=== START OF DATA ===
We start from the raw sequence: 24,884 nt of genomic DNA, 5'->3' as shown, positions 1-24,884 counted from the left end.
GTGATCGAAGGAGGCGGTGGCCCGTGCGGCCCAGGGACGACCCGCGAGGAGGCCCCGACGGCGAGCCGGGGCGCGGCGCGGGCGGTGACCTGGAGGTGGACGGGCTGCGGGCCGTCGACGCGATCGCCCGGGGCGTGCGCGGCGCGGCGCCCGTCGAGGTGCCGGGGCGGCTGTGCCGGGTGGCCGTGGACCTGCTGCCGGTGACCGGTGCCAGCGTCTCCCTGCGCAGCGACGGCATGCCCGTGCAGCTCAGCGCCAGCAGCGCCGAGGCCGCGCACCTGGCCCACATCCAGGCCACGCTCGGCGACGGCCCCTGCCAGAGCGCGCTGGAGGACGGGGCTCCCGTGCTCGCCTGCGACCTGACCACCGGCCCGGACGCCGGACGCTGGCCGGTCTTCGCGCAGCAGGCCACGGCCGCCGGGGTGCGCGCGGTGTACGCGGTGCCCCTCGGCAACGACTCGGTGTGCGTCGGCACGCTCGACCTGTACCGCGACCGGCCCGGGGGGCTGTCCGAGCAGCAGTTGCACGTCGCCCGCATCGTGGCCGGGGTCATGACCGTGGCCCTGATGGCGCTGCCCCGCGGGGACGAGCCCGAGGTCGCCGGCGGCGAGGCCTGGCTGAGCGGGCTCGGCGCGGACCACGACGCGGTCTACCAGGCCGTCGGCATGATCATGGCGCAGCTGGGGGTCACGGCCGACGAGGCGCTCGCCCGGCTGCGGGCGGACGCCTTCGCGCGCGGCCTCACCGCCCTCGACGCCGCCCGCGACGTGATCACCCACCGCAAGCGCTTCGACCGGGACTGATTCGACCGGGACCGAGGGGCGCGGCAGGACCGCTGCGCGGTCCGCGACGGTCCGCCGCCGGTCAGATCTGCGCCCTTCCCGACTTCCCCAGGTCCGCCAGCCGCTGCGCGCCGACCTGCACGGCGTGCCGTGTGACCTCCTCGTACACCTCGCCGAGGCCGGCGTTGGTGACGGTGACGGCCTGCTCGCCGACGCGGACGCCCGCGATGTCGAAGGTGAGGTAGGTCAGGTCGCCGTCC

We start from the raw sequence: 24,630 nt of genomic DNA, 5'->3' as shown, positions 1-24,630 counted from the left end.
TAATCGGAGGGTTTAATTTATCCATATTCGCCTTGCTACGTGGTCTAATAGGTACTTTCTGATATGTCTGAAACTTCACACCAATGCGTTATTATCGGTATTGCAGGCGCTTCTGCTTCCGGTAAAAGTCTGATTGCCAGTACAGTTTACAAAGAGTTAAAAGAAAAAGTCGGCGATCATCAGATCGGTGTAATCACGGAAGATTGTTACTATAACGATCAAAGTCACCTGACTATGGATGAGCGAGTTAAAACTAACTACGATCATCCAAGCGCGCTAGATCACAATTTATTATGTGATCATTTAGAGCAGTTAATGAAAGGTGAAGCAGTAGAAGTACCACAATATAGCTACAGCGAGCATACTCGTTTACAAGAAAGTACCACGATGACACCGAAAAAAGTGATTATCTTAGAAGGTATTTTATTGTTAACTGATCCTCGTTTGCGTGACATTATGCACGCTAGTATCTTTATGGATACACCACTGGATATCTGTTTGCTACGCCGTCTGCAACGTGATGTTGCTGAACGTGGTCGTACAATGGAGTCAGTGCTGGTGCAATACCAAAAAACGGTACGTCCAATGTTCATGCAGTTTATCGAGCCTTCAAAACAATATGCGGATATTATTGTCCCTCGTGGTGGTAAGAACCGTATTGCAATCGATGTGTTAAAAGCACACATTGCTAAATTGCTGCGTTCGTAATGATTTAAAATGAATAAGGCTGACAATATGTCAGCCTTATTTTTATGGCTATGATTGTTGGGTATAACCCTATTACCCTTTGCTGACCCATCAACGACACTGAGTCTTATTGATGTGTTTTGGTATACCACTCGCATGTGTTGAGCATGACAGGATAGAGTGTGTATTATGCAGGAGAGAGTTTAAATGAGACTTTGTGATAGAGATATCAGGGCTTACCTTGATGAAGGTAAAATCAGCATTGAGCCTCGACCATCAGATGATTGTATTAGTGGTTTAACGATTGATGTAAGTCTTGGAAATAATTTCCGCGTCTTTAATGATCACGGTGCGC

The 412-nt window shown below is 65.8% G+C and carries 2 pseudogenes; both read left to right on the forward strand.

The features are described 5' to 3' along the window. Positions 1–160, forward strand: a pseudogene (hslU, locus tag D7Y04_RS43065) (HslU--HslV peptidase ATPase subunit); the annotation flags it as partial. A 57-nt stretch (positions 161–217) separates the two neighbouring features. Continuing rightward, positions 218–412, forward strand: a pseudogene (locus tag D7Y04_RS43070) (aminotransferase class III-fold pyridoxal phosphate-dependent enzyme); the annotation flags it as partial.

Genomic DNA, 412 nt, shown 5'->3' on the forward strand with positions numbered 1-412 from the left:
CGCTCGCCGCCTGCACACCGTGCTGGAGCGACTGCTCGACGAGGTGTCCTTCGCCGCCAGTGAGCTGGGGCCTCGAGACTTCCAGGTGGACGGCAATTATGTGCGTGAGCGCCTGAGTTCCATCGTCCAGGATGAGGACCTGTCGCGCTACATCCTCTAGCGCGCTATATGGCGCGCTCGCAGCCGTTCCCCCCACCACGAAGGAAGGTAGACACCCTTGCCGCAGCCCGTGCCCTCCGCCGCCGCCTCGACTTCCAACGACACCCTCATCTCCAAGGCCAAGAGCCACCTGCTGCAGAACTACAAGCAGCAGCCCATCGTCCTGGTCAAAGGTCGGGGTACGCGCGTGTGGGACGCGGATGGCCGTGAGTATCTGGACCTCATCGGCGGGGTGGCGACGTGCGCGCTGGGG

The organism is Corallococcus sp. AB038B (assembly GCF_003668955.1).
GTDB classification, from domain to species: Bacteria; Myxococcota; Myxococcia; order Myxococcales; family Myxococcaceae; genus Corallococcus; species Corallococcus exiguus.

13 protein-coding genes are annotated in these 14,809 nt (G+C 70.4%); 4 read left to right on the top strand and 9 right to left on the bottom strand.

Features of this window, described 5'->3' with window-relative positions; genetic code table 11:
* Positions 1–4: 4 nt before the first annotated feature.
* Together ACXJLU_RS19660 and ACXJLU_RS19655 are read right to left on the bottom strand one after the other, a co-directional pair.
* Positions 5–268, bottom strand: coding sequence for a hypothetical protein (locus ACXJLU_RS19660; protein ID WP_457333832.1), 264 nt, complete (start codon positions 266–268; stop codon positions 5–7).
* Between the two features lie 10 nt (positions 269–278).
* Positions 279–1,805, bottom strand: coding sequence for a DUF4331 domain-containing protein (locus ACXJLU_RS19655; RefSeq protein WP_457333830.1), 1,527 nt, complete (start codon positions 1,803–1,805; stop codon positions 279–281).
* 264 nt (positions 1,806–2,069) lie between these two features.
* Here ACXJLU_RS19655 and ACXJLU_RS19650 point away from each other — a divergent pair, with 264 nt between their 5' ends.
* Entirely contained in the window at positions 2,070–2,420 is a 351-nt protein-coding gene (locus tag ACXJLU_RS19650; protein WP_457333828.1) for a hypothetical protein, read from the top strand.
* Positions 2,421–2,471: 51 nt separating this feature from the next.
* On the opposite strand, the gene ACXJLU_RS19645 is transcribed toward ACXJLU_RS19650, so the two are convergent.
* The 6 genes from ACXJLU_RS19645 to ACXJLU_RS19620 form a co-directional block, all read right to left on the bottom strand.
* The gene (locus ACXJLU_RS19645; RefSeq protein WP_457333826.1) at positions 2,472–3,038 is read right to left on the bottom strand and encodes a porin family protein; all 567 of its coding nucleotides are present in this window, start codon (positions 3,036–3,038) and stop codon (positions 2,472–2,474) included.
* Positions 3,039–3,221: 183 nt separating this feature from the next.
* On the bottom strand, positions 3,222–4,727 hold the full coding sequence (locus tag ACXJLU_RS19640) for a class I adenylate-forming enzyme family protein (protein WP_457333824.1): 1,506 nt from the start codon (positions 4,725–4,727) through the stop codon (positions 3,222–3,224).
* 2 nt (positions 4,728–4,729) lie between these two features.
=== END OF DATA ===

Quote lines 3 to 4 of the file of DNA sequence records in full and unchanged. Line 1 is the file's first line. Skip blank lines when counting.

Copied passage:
We start from the raw sequence: 24,630 nt of genomic DNA, 5'->3' as shown, positions 1-24,630 counted from the left end.
TAATCGGAGGGTTTAATTTATCCATATTCGCCTTGCTACGTGGTCTAATAGGTACTTTCTGATATGTCTGAAACTTCACACCAATGCGTTATTATCGGTATTGCAGGCGCTTCTGCTTCCGGTAAAAGTCTGATTGCCAGTACAGTTTACAAAGAGTTAAAAGAAAAAGTCGGCGATCATCAGATCGGTGTAATCACGGAAGATTGTTACTATAACGATCAAAGTCACCTGACTATGGATGAGCGAGTTAAAACTAACTACGATCATCCAAGCGCGCTAGATCACAATTTATTATGTGATCATTTAGAGCAGTTAATGAAAGGTGAAGCAGTAGAAGTACCACAATATAGCTACAGCGAGCATACTCGTTTACAAGAAAGTACCACGATGACACCGAAAAAAGTGATTATCTTAGAAGGTATTTTATTGTTAACTGATCCTCGTTTGCGTGACATTATGCACGCTAGTATCTTTATGGATACACCACTGGATATCTGTTTGCTACGCCGTCTGCAACGTGATGTTGCTGAACGTGGTCGTACAATGGAGTCAGTGCTGGTGCAATACCAAAAAACGGTACGTCCAATGTTCATGCAGTTTATCGAGCCTTCAAAACAATATGCGGATATTATTGTCCCTCGTGGTGGTAAGAACCGTATTGCAATCGATGTGTTAAAAGCACACATTGCTAAATTGCTGCGTTCGTAATGATTTAAAATGAATAAGGCTGACAATATGTCAGCCTTATTTTTATGGCTATGATTGTTGGGTATAACCCTATTACCCTTTGCTGACCCATCAACGACACTGAGTCTTATTGATGTGTTTTGGTATACCACTCGCATGTGTTGAGCATGACAGGATAGAGTGTGTATTATGCAGGAGAGAGTTTAAATGAGACTTTGTGATAGAGATATCAGGGCTTACCTTGATGAAGGTAAAATCAGCATTGAGCCTCGACCATCAGATGATTGTATTAGTGGTTTAACGATTGATGTAAGTCTTGGAAATAATTTCCGCGTCTTTAATGATCACGGTGCGC